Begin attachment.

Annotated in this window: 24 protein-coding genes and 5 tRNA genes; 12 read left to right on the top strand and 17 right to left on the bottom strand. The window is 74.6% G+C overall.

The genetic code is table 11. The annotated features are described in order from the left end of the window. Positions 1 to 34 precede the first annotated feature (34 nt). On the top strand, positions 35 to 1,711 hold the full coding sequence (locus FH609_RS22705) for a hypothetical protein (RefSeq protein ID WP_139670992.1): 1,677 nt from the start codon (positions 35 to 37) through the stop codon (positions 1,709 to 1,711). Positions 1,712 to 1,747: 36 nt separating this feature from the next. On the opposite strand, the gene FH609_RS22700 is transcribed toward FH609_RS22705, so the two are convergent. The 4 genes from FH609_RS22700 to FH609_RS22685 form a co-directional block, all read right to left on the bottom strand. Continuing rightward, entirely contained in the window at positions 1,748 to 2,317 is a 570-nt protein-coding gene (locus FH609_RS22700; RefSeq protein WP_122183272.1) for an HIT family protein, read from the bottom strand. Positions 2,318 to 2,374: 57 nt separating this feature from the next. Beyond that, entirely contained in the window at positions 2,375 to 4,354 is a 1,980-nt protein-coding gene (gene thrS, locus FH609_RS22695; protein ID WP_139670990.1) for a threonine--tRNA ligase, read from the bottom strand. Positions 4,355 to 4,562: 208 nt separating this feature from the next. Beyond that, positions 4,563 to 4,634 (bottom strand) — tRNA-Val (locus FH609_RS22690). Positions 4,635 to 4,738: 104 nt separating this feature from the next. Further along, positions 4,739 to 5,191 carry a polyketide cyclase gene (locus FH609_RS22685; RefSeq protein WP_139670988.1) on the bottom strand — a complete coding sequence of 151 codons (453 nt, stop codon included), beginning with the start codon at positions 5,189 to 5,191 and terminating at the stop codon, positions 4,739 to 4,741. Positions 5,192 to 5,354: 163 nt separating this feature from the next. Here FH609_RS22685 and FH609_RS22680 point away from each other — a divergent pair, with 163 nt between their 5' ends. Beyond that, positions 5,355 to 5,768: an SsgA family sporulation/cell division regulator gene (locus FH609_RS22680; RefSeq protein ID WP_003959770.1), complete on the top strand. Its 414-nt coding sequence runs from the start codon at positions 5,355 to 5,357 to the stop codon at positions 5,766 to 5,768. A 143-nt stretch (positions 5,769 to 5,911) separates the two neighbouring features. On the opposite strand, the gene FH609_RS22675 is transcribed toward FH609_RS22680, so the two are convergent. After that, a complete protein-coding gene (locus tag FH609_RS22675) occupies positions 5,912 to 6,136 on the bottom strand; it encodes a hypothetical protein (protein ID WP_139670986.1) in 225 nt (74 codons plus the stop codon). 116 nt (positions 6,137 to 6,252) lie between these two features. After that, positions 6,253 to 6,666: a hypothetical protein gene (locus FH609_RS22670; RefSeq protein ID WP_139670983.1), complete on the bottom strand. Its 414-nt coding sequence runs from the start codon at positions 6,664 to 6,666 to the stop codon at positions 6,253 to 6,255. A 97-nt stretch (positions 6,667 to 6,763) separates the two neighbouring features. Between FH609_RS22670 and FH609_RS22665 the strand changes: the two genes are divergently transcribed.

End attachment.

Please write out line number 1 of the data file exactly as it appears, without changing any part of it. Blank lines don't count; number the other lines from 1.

Annotated in this window: 24 protein-coding genes and 5 tRNA genes; 12 read left to right on the top strand and 17 right to left on the bottom strand. The window is 74.6% G+C overall.